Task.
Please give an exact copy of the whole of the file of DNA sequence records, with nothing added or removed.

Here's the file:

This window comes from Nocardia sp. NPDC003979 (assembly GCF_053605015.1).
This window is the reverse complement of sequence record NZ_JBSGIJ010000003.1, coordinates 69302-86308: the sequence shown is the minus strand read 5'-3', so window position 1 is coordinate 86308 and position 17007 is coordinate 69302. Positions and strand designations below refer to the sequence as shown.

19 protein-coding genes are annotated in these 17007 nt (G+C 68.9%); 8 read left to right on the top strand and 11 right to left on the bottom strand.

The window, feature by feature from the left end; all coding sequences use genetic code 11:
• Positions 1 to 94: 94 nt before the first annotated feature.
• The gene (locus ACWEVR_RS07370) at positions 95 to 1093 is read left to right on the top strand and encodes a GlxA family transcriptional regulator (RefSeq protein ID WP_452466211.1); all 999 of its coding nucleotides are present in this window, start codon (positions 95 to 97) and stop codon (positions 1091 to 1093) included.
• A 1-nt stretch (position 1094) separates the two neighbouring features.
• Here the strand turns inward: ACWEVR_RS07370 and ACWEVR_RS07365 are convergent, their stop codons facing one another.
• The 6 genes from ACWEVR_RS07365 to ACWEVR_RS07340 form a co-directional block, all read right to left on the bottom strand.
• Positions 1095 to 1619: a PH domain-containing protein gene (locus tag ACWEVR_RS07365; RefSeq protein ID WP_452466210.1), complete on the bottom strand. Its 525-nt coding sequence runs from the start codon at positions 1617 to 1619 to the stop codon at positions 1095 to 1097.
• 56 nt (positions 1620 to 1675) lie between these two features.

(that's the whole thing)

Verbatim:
This window comes from Nocardia sp. NPDC003979 (assembly GCF_053605015.1).
This window is the reverse complement of sequence record NZ_JBSGIJ010000003.1, coordinates 69302-86308: the sequence shown is the minus strand read 5'-3', so window position 1 is coordinate 86308 and position 17007 is coordinate 69302. Positions and strand designations below refer to the sequence as shown.

19 protein-coding genes are annotated in these 17007 nt (G+C 68.9%); 8 read left to right on the top strand and 11 right to left on the bottom strand.

The window, feature by feature from the left end; all coding sequences use genetic code 11:
• Positions 1 to 94: 94 nt before the first annotated feature.
• The gene (locus ACWEVR_RS07370) at positions 95 to 1093 is read left to right on the top strand and encodes a GlxA family transcriptional regulator (RefSeq protein ID WP_452466211.1); all 999 of its coding nucleotides are present in this window, start codon (positions 95 to 97) and stop codon (positions 1091 to 1093) included.
• A 1-nt stretch (position 1094) separates the two neighbouring features.
• Here the strand turns inward: ACWEVR_RS07370 and ACWEVR_RS07365 are convergent, their stop codons facing one another.
• The 6 genes from ACWEVR_RS07365 to ACWEVR_RS07340 form a co-directional block, all read right to left on the bottom strand.
• Positions 1095 to 1619: a PH domain-containing protein gene (locus tag ACWEVR_RS07365; RefSeq protein ID WP_452466210.1), complete on the bottom strand. Its 525-nt coding sequence runs from the start codon at positions 1617 to 1619 to the stop codon at positions 1095 to 1097.
• 56 nt (positions 1620 to 1675) lie between these two features.